Home of the safari
Kenya is considered the birthplace of the safari, the Swahili word for journey. Home to the "Big Five," the wildlife abundant Masai Mara National Reserve provides a seasonal migration for millions of wildebeest. The Amboseli National Park, with its swamplands and dizzying views of Mount Kilimanjaro, makes for the perfect backdrop for rare and endangered wildlife sightings. Hidden in a valley located in the cooler climate of Kenya’s Central Province, Solio Game Reserve provides a 45,000-acre breeding reserve of black rhinos.
Lapped to the east by the Indian Ocean, Kenya’s wooded savannas, equatorial mountain tops, great lakes, and wildlife preserves captivate you as you get off the beaten track. Immerse yourself in mass wildlife sightings in one of 50 national parks. Allow Africa’s second highest mountain Mount Kenya—17,058 feet—to transfix you with its jagged facade that contrasts sharply with the rolling greens of surrounding lowlands. Prepare to enter a striking land that is home to the Masai people.
The Masai Mara Natural Reserve is a standout attraction famed for its diverse wildlife and shifting landscapes. An ecosystem of abundant migration, the Great Migration is central to the reserve’s popularity, as zebra, wildebeest and more migrate to and from Tanzania. The Big Five, as well as crocodiles, hippos and cheetahs—to name a few—can also be found in this wilderness wonderland.
Africa’s snow capped Mount Kenya—which reaches 17,058 feet—draws admirers from all over the world. Take camp at the foot of this dizzying spectacle and explore the Mau Mau caves. Cross a river by footbridge and climb to the top of a waterfall with views of rapids. Wander the wave like curves of Mackinder Valley before tackling Mount Kenya, and later, return to a warm campsite fire with newfound friends.
Crowned by Mount Kilimanjaro—which soars 19,340 feet—Amboseli National Park is the ideal African location to view free-roaming herds. Known as the home of the African elephant, the park guarantees jumbo size sightings. Several types of safaris are possible (there are five wildlife habitats) here. Regardless where you choose to go, 600 bird species, cheetahs, giraffes, leopards and wild dogs ensure rare sightings and unique landscapes.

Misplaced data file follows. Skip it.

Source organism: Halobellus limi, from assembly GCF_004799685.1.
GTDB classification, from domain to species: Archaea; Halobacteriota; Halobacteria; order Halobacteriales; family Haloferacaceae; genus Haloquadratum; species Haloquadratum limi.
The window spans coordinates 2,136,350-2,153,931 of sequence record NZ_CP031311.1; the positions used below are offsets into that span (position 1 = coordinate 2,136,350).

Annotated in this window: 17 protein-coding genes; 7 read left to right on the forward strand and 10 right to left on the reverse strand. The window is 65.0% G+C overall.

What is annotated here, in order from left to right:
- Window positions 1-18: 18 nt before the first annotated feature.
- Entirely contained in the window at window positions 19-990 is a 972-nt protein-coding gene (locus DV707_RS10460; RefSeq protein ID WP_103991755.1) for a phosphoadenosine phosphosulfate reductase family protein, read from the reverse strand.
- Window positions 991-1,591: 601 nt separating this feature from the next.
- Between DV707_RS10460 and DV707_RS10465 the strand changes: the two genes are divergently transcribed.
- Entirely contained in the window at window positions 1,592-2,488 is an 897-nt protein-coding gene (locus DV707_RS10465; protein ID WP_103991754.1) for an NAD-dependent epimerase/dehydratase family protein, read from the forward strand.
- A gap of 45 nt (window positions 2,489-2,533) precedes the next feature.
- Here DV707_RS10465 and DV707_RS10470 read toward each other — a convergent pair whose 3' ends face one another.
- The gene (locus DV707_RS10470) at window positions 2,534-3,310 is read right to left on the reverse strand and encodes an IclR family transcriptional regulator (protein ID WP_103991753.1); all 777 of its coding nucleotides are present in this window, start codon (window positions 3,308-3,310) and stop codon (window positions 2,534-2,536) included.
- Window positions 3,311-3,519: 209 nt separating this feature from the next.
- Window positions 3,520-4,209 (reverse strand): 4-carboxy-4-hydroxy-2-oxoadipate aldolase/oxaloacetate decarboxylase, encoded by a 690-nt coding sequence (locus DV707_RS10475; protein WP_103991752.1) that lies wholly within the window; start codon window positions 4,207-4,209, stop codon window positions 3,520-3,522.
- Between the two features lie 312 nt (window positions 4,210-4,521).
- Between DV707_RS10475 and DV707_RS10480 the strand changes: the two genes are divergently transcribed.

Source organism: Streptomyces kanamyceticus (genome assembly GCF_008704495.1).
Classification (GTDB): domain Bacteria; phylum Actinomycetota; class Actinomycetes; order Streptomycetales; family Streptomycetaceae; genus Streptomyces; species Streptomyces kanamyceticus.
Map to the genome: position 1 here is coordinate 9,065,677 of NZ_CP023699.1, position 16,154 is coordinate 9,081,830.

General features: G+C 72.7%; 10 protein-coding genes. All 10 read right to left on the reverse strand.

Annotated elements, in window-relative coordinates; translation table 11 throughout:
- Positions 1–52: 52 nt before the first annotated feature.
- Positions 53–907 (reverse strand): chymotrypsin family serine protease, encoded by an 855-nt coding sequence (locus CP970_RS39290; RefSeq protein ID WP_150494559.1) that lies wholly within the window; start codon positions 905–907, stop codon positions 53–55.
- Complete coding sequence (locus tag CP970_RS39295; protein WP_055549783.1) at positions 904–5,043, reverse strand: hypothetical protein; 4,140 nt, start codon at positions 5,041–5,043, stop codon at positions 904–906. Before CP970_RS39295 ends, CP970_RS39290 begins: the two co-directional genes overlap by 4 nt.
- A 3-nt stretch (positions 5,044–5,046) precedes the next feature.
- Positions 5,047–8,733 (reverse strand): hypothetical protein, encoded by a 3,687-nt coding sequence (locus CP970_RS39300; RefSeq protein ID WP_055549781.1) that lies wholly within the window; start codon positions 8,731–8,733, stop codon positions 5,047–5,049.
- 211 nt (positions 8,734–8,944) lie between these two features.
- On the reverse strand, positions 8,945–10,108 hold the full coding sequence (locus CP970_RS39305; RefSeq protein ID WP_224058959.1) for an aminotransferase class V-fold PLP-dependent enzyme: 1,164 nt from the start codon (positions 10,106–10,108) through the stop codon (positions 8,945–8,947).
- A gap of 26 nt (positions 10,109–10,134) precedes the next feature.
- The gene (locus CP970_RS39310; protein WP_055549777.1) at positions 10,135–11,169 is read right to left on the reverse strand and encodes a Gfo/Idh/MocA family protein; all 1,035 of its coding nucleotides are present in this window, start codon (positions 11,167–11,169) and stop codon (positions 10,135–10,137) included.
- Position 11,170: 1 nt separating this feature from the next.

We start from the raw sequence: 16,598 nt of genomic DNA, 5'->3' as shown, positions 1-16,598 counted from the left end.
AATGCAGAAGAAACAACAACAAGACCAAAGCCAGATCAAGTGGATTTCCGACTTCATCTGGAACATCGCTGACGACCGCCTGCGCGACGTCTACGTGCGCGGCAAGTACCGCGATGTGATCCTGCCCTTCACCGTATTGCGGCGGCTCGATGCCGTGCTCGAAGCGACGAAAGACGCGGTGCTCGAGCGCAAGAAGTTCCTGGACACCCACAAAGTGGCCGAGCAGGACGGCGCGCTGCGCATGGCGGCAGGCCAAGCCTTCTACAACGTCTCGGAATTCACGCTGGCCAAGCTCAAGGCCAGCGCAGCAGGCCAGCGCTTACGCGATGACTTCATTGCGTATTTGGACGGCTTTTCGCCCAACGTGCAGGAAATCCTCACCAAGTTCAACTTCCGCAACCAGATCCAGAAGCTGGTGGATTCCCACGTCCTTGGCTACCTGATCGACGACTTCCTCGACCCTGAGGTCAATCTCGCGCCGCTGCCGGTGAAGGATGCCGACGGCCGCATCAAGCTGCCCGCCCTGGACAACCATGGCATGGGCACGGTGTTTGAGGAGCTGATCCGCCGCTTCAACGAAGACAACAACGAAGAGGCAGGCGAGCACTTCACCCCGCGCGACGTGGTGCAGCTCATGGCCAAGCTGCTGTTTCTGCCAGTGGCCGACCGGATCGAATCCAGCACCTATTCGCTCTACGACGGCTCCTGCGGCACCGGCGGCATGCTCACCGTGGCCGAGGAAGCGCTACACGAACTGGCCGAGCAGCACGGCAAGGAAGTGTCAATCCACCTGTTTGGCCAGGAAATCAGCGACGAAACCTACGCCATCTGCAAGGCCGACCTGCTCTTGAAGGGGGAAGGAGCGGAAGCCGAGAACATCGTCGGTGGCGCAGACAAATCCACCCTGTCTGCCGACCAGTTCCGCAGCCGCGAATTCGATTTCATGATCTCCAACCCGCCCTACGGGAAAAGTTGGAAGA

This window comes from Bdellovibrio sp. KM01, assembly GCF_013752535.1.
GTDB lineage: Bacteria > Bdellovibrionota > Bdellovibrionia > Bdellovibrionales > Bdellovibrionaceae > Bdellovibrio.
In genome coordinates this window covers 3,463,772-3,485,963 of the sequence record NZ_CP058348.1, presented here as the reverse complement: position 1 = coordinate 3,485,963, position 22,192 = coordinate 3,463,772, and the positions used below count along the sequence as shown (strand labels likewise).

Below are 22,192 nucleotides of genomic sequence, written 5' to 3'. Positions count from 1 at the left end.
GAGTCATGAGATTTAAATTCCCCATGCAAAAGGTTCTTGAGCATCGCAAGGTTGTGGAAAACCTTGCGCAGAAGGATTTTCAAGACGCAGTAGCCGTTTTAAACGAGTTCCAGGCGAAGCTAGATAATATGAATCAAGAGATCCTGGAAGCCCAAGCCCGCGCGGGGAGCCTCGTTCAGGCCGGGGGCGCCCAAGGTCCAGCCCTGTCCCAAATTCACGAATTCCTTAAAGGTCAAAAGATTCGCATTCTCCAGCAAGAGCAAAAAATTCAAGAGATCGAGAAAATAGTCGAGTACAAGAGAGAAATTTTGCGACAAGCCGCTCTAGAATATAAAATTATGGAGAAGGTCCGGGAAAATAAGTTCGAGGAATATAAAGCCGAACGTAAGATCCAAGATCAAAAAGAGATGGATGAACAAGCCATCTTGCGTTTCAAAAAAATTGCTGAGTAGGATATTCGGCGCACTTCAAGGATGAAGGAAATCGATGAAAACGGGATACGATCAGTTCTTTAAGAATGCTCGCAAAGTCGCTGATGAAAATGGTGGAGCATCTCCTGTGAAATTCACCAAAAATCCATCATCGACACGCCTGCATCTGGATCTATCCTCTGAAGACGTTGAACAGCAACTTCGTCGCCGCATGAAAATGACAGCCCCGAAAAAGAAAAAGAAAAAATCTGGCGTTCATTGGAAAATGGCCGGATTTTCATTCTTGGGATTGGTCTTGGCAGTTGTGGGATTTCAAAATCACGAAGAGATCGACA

Fueled by the Galana River that supports diverse wildlife, the Tsavo East National Park gives you the opportunity to spot crocs, hippos, dik-diks and the occasional leopard. The park itself is divided into two parts, east and west: While the former is dusty and dry the latter is wetter with swamps and springs hosting buffalo, elephants, and black rhino. Look out for the lava trail found here.
Low coastal plains found on the Indian Ocean contrast the mountainous plateaus found in Kenya’s center. The highlands have higher altitude and temperate climates. The best time for viewing wildlife in Kenya are the dry season months that run from June to October when you can see the great migration of wildebeest. The bush is also less dense at this time and waterhole gatherings more frequent. January and February are more pronounced months of dryness, which influence the influx of visitors to the country. The wet season, November to May, provides greener scenery and a chance to spot newborn wildlife. The equator passes through Kenya—you can visit both the Northern and Southern Hemisphere in a day.
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